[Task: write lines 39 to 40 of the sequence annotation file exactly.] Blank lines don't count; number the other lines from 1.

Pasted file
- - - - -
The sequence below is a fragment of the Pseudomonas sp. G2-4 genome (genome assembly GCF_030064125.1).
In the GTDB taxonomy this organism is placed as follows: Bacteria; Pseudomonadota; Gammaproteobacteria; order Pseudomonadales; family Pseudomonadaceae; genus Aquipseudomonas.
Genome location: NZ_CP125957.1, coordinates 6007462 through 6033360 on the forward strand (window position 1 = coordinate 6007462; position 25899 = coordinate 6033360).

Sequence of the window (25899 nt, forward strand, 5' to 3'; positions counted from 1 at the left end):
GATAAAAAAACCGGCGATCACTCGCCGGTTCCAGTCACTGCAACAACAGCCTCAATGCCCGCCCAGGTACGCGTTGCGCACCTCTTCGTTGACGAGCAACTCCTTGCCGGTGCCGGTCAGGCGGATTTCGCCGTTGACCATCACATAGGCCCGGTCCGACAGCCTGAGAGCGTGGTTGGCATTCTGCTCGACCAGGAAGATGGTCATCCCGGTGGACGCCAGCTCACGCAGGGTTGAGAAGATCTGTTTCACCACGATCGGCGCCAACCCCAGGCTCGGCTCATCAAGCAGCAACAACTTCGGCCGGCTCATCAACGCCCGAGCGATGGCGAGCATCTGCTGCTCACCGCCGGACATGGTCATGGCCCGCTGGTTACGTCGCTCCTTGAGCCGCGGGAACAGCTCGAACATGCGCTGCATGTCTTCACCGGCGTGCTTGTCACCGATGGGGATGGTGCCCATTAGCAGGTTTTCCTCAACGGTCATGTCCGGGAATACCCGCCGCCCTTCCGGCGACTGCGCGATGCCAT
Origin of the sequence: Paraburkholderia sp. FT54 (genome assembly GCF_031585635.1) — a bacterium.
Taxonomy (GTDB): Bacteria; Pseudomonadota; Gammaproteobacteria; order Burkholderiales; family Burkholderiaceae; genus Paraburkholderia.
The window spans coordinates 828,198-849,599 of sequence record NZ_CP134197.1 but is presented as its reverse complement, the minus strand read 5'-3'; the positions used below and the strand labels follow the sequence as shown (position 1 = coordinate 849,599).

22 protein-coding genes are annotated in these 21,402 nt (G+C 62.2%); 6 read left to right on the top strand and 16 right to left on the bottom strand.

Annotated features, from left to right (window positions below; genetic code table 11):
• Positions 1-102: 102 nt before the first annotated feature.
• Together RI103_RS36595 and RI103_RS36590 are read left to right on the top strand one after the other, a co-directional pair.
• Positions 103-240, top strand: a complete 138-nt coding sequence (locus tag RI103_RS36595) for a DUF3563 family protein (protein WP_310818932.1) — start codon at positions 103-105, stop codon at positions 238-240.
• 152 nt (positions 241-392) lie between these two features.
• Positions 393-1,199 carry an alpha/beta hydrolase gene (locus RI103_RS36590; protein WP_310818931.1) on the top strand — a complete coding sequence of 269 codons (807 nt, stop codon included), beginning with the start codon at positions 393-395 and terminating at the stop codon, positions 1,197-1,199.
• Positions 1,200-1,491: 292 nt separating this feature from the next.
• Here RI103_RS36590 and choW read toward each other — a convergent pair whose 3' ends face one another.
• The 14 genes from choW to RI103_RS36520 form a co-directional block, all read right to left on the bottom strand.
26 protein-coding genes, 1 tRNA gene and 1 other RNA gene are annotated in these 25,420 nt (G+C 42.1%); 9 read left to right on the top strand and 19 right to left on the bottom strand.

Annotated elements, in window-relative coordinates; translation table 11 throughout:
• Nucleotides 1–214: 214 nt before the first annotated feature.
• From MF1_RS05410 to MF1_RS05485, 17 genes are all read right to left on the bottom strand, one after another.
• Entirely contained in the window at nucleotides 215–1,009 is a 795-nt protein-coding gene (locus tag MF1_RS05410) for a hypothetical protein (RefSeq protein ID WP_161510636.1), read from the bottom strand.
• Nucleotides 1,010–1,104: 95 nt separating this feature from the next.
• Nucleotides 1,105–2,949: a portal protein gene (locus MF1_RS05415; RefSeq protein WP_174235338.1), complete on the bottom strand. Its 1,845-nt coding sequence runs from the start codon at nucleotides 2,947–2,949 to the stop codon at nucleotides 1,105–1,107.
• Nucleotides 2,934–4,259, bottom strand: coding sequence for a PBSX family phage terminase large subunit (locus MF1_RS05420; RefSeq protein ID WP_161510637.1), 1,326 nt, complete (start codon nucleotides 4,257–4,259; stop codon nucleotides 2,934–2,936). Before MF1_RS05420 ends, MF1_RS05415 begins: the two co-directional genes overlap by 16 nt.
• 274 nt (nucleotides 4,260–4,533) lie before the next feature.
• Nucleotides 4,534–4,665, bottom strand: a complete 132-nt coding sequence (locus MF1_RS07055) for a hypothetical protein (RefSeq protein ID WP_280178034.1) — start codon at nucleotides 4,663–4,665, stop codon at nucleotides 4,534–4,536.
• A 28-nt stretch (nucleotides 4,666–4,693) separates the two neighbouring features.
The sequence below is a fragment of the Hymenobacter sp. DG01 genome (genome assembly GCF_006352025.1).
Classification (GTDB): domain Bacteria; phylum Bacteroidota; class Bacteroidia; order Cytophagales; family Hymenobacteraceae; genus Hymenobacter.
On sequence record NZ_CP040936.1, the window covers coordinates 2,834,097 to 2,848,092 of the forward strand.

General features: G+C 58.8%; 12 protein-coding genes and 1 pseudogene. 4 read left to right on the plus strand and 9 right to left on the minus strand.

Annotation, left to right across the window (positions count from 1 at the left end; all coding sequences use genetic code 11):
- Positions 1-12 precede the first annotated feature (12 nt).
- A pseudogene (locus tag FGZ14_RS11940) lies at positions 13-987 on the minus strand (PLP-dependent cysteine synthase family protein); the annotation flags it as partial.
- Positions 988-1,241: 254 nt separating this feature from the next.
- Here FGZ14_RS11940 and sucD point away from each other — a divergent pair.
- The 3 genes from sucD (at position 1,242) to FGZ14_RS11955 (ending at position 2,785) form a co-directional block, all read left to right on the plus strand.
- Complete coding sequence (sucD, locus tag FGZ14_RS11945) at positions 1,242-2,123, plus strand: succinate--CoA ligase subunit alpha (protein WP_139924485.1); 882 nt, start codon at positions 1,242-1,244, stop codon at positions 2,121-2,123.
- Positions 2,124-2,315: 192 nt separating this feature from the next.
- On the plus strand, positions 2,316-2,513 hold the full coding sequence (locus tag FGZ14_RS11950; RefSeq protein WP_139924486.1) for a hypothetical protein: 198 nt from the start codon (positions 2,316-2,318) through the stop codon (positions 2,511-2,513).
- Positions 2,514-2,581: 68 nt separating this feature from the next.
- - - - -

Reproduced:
- The 3 genes from sucD (at position 1,242) to FGZ14_RS11955 (ending at position 2,785) form a co-directional block, all read left to right on the plus strand.
- Complete coding sequence (sucD, locus tag FGZ14_RS11945) at positions 1,242-2,123, plus strand: succinate--CoA ligase subunit alpha (protein WP_139924485.1); 882 nt, start codon at positions 1,242-1,244, stop codon at positions 2,121-2,123.